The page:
In last weeks Guardian, Tom MacCarthy promotes his upcoming novel “C” with a fascinating reflection on writing, technology and melancholia. By quoting literary critic Laurence Rickels, he elucidates the idea that each technological device thought of as a prosthesis in Freudian terms embodies an absence or loss: “every point of contact between a body and its media extension marks the site of some secret burial”. McCarthy traces this notion back to Alexander Bell who lost a brother in his adolescence: “As a result of this, he made a pact with his remaining brother: if a second one of them should die, the survivor would try to invent a device capable of receiving transmissions from beyond the grave – if such transmissions turned out to exist. Then the second brother did die; and Alexander, of course, invented the telephone.” That the dead can be detectable in airwaves via wireless devices is still widespread today, as can be observed in the 3 CD-set “Okkulte Stimmen – Mediale Musik” with recordings of “unseen intelligences” 1905-2007. McCarthy takes James Joyce’s novel “Finnegans Wake” as a literary example of “a long radio-séance, with the hero tuning into voices of the dead via a radio set at his bedside, or, perhaps, inside his head.” As Joyce scholar Jane Lewty suggests, the “hero” might even be the radio set itself. McCarthy concludes, that the literary work can be comprehended “as a set of transmissions, filtered through subjects whom technology and the live word have ruptured, broken open, made receptive. I know which side I’m on: the more books I write, the more convinced I become that what we encounter in a novel is not selves, but networks; that what we hear in poems is (to use the language of communications technology) not signal but noise. The German poet Rilke had a word for it: Geräusch, the crackle of the universe, angels dancing in the static.”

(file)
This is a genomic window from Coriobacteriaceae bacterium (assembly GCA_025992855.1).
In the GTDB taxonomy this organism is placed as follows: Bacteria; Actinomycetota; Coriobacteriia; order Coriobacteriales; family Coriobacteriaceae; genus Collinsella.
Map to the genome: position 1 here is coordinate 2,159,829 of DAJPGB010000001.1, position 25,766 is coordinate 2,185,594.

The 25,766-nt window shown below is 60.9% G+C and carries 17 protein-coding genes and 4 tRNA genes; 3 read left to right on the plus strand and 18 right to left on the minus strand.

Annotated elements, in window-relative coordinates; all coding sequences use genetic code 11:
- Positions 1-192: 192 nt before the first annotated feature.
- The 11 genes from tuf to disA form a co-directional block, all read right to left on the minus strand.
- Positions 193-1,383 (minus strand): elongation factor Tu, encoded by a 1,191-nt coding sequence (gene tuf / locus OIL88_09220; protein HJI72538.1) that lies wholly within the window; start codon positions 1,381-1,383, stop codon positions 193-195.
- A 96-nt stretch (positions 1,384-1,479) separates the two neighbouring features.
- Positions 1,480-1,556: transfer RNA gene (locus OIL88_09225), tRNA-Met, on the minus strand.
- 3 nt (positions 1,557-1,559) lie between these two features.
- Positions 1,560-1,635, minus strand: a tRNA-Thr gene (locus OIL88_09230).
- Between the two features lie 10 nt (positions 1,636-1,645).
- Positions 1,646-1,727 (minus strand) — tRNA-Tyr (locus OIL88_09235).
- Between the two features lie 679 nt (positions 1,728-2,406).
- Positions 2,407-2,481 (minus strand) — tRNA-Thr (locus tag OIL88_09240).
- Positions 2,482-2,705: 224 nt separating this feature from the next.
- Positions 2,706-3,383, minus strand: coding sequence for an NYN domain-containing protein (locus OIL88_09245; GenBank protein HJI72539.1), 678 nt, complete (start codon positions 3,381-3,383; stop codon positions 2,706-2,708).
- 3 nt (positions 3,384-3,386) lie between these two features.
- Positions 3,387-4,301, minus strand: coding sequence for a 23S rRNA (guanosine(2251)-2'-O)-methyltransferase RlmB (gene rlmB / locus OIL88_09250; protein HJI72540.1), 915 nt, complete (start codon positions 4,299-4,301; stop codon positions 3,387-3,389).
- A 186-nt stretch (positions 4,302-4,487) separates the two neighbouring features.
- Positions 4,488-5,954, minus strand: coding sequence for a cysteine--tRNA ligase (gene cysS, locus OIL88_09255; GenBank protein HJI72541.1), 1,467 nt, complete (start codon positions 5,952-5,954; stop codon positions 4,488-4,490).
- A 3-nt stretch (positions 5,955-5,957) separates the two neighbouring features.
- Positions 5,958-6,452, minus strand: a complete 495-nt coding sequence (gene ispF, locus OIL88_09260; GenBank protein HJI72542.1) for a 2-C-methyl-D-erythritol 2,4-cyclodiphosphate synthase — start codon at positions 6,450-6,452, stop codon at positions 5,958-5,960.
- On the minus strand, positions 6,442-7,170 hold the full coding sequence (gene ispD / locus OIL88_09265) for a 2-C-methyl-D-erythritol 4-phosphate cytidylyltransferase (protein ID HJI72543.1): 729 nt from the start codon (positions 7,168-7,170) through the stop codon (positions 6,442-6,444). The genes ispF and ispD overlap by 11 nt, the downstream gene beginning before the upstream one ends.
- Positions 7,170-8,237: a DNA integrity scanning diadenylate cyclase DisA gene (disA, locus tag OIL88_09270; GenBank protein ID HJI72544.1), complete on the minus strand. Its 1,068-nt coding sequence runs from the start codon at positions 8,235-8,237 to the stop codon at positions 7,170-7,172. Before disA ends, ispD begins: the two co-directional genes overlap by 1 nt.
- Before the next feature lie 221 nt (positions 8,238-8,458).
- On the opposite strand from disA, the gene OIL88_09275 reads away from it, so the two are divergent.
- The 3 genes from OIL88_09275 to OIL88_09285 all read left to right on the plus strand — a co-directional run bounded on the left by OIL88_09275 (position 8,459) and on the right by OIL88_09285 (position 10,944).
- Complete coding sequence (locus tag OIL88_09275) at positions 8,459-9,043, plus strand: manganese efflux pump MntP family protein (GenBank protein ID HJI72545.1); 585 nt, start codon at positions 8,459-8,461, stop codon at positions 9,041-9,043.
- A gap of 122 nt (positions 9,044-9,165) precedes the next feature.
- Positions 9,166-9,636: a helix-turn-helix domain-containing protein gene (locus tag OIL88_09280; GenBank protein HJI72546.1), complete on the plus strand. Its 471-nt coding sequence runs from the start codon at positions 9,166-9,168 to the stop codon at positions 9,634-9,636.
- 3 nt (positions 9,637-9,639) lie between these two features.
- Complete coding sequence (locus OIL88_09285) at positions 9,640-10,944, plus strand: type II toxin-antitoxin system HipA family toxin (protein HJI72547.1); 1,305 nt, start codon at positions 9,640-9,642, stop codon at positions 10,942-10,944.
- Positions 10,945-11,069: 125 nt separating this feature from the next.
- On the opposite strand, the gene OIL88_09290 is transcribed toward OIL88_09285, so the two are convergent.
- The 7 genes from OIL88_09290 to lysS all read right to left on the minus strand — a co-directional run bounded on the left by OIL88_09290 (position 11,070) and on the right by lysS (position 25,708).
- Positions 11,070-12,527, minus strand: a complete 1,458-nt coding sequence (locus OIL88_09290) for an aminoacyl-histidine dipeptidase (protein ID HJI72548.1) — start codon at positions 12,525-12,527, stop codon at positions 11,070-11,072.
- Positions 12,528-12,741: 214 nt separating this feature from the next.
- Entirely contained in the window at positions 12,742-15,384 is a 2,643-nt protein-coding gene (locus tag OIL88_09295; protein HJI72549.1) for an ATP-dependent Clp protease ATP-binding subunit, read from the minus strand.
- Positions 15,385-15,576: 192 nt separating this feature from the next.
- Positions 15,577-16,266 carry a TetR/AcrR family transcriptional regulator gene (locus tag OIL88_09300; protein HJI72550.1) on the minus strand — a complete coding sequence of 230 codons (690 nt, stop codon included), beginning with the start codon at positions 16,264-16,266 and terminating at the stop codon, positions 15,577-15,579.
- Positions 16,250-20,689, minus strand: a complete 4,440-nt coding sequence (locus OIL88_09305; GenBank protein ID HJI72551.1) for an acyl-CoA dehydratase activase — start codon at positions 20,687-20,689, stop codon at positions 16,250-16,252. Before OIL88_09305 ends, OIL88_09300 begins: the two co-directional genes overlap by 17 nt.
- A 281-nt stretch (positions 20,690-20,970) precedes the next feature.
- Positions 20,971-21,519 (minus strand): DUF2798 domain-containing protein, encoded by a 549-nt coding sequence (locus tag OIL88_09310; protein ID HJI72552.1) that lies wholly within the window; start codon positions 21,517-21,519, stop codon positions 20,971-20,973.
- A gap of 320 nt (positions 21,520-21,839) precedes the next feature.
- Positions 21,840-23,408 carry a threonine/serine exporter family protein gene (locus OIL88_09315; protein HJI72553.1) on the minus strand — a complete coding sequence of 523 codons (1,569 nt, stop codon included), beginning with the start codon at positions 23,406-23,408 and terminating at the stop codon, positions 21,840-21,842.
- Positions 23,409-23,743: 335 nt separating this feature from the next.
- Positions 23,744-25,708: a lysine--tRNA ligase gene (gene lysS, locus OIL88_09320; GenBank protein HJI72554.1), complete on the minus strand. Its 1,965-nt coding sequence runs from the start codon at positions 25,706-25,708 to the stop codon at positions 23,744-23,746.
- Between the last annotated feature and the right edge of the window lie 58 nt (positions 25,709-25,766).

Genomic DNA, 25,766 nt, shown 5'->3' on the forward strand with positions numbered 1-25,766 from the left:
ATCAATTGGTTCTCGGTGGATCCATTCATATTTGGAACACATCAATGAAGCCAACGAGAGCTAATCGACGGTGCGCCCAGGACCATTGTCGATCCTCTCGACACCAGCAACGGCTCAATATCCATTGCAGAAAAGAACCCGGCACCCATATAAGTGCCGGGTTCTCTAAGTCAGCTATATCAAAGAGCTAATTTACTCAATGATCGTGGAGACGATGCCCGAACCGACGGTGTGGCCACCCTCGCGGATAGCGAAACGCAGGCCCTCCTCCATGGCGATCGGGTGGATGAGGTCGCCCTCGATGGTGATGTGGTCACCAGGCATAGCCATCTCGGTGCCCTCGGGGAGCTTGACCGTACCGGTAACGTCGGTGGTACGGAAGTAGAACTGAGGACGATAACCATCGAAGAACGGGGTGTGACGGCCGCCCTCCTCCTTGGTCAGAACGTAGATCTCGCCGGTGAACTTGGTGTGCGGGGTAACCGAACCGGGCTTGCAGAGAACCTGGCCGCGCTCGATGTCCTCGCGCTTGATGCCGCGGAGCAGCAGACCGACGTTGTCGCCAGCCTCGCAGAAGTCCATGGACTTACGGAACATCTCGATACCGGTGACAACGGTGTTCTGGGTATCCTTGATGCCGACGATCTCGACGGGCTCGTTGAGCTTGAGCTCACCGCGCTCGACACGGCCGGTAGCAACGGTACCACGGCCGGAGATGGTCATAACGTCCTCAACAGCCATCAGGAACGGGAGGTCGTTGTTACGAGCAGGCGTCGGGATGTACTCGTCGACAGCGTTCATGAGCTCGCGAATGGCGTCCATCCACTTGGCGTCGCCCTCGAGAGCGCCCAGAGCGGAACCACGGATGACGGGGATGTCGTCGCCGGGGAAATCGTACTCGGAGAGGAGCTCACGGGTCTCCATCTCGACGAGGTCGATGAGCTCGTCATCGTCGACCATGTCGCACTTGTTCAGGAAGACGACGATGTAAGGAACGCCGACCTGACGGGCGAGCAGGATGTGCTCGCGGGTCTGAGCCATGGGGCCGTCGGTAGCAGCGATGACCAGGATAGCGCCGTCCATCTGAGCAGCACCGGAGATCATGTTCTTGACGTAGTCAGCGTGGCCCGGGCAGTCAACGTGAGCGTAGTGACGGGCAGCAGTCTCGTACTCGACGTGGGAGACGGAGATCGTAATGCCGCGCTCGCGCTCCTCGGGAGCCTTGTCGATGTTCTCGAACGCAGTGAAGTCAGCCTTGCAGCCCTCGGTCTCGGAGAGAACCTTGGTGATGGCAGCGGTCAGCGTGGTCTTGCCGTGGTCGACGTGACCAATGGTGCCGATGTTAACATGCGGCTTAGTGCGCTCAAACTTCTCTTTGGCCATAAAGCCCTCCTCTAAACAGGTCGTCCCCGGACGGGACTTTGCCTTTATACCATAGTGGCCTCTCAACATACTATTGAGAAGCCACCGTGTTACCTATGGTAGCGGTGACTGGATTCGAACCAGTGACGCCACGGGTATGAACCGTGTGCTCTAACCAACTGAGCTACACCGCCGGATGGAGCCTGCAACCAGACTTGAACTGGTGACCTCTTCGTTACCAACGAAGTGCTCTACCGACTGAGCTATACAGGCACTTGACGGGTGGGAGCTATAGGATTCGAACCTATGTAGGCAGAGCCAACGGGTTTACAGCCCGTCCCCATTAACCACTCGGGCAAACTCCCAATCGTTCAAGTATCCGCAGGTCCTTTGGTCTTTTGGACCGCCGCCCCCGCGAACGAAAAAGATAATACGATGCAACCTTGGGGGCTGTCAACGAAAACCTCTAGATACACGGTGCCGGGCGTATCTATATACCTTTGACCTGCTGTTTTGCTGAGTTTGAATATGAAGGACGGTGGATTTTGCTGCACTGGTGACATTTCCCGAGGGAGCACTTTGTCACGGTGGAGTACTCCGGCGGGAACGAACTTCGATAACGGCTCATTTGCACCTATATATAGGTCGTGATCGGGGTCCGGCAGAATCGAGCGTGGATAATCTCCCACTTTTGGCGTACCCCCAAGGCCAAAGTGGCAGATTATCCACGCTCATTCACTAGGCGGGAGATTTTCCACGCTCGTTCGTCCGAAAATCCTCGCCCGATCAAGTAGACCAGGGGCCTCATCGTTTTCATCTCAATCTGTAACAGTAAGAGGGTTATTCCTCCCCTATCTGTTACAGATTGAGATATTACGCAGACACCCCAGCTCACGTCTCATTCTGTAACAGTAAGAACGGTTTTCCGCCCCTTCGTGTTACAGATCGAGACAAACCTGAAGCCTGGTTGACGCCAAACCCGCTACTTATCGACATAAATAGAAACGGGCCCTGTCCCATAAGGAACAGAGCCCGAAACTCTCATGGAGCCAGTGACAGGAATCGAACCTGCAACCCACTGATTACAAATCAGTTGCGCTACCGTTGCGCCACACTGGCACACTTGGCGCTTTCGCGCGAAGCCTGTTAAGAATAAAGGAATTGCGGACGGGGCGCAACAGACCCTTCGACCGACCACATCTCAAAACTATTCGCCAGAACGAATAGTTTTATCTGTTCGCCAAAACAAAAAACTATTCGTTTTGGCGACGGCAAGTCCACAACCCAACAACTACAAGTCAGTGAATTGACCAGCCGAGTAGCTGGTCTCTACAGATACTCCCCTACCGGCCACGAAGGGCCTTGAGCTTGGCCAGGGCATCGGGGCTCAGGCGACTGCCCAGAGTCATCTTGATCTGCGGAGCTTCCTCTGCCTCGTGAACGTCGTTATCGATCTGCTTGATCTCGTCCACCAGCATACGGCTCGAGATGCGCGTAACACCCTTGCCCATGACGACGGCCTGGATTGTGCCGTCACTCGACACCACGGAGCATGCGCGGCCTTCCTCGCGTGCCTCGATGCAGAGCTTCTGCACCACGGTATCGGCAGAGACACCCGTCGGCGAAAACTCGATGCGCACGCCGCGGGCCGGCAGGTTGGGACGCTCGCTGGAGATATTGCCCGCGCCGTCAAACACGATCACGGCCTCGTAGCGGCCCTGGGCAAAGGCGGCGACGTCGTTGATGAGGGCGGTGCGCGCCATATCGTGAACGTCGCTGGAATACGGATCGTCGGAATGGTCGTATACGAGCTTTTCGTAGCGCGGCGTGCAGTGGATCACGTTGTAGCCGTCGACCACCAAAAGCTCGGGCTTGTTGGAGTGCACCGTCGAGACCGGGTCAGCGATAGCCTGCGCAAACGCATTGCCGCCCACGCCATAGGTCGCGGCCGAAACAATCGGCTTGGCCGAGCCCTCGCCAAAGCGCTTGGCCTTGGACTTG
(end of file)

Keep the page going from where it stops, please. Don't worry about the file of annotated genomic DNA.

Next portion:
Tom McCarthy is not only a writer but also an artist who occasionally sets up art projects connected to his ‘semi-fictitious organisation’ called the International Necronautical Society. In this video he talks about a broadcasting project for a Swedish art gallery:

More information about him can be achieved over his webpage “surplus matter“. Also worth reading is Zadie Smith’s comparison of the two novels “Netherland” by Joseph O’Neill and Tom McCarthy’s “Remainder” which is a stunning meditation on reality in a postmodern life that is a good read along with the much-hyped “inception” movie about dreamstates becoming reality.